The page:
Naturally there has been a lot of work on the neurochemical changes produced by ketamine, none of which I’ve found convincing ( see https://luysii.wordpress.com/2019/10/27/how-does-ketamine-lift-depression/ ) until the following paper [ Neuron  vol. 106 pp. 715 – 726 ’20 ].

In what follows you have to have some basic knowledge of synaptic structure, but here’s a probably inadequate elevator pitch.  Synapses have two sides, pre- and post-.  On the presynaptic side neurotransmitters are enclosed in synaptic vesicles.  Their contents are released into the synaptic cleft when an action potential arrives from elsewhere in the neuron.  The neurotransmitters flow across the very narrow synapse to bind to receptors on the postsynaptic side, triggering (or not) a response of the postsynaptic neuron.  Presynaptic terminals vary in the number vesicles they contain.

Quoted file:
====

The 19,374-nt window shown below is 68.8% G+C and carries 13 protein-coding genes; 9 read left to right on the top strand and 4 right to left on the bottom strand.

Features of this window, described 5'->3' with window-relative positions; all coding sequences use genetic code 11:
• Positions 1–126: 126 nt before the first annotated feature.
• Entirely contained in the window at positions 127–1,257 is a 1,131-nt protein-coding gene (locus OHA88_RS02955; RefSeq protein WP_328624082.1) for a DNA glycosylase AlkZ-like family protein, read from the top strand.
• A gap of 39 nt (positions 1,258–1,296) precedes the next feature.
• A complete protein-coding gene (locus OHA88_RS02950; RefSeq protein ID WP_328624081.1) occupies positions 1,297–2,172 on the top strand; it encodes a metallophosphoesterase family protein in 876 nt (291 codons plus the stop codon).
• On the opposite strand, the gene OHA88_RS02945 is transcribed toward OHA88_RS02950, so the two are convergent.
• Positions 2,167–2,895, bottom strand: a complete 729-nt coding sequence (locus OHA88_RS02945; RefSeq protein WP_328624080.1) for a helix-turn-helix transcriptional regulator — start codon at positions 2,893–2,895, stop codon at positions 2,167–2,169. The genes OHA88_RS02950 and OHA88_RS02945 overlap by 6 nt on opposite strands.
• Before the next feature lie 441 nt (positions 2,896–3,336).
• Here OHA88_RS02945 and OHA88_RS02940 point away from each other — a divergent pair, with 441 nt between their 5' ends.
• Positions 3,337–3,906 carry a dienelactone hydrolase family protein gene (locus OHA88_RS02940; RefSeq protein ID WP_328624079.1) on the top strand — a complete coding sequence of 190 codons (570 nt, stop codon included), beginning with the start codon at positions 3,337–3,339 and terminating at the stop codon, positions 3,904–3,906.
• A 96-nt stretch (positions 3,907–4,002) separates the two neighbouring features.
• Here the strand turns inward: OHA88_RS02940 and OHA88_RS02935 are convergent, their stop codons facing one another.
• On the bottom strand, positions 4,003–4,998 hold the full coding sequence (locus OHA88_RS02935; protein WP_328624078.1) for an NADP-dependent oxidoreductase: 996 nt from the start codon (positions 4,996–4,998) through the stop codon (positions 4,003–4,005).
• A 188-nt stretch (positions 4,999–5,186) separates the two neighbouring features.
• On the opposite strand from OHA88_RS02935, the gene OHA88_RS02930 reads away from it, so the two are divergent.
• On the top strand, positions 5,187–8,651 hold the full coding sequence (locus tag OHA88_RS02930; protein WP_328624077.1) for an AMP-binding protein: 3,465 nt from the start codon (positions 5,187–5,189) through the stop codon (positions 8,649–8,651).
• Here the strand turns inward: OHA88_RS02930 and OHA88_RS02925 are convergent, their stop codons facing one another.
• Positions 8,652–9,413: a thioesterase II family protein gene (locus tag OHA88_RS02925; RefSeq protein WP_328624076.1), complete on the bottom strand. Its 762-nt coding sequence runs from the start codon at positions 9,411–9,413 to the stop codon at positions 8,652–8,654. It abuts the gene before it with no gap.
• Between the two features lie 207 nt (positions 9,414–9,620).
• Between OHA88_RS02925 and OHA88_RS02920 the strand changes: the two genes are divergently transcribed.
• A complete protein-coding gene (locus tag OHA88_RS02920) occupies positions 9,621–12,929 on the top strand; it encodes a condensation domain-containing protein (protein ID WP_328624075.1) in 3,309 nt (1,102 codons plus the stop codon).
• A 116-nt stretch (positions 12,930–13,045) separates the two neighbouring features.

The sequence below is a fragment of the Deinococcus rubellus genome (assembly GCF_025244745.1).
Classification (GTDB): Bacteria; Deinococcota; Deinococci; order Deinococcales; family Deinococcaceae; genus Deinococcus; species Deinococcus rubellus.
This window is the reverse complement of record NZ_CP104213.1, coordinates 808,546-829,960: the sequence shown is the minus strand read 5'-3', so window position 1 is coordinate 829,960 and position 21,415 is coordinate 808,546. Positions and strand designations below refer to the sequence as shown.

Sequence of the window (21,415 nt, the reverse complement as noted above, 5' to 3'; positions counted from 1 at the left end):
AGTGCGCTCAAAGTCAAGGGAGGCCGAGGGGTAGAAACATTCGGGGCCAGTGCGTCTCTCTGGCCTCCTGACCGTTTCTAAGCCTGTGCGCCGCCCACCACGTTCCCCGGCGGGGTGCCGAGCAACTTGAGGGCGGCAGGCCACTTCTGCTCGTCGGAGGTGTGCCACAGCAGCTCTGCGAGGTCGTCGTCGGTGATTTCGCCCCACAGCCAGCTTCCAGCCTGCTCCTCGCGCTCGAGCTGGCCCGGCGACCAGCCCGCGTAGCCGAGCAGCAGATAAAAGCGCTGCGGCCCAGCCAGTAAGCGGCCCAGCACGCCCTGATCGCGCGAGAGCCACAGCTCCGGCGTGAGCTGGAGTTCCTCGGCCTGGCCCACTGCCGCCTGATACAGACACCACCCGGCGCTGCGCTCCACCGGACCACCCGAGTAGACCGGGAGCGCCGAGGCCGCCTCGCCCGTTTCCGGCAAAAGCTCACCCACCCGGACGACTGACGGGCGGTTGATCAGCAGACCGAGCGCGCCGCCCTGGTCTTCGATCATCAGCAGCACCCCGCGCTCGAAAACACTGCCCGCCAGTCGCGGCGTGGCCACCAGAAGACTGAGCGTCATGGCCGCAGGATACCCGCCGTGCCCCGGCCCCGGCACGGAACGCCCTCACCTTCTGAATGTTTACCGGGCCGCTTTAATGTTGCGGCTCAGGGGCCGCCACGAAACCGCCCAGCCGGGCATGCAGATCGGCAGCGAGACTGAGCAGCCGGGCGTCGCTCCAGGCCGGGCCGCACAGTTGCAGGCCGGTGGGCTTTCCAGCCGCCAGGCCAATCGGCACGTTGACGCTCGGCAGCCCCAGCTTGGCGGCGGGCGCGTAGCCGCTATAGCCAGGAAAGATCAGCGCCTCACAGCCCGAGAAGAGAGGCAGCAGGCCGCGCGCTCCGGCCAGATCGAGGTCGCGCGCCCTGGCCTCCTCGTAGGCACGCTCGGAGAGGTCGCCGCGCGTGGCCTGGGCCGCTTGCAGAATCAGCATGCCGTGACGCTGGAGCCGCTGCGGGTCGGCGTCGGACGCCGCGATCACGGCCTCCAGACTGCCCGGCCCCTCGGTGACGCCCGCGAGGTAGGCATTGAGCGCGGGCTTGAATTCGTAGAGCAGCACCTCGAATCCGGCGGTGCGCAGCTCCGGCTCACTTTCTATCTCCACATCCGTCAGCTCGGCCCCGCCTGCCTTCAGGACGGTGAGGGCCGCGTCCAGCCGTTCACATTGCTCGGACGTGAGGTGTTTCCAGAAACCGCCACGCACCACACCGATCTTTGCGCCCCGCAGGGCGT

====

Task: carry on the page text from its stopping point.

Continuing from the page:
Synapses are able to change their strength (how likely an action potential is to produce a postsynaptic response).  Otherwise our brains wouldn’t be able to change and learn anything.  This is called synaptic plasticity.

One way to change the strength of a synapse is to adjust the number of synaptic vesicles found on the presynaptic side.   Presynaptic neurons form synapses with many different neurons.  The average neuron in the cerebral cortex is post-synaptic to thousands of neurons.

We think that synaptic plasticity involves changes at particular synapses but not at all of them.

Not so with ketamine according to the paper.  It changes the number of presynaptic vesicles at all synapses of a given neuron by the same percentage — this is called synaptic scaling.  Given 3 synapses containing 60  50 and 40 vesicles, upward synaptic scaling by 20% would add 12 vesicles to the first 10 to the second and 8 to the third.   The paper states that this is exactly what ketamine does to neurons using glutamic acid (the major excitatory neurotransmitter found in brain).  Even more interesting, is the fact that lithium which treats mania has the opposite effects decreasing the number of vesicles in each synapse by the same percentage.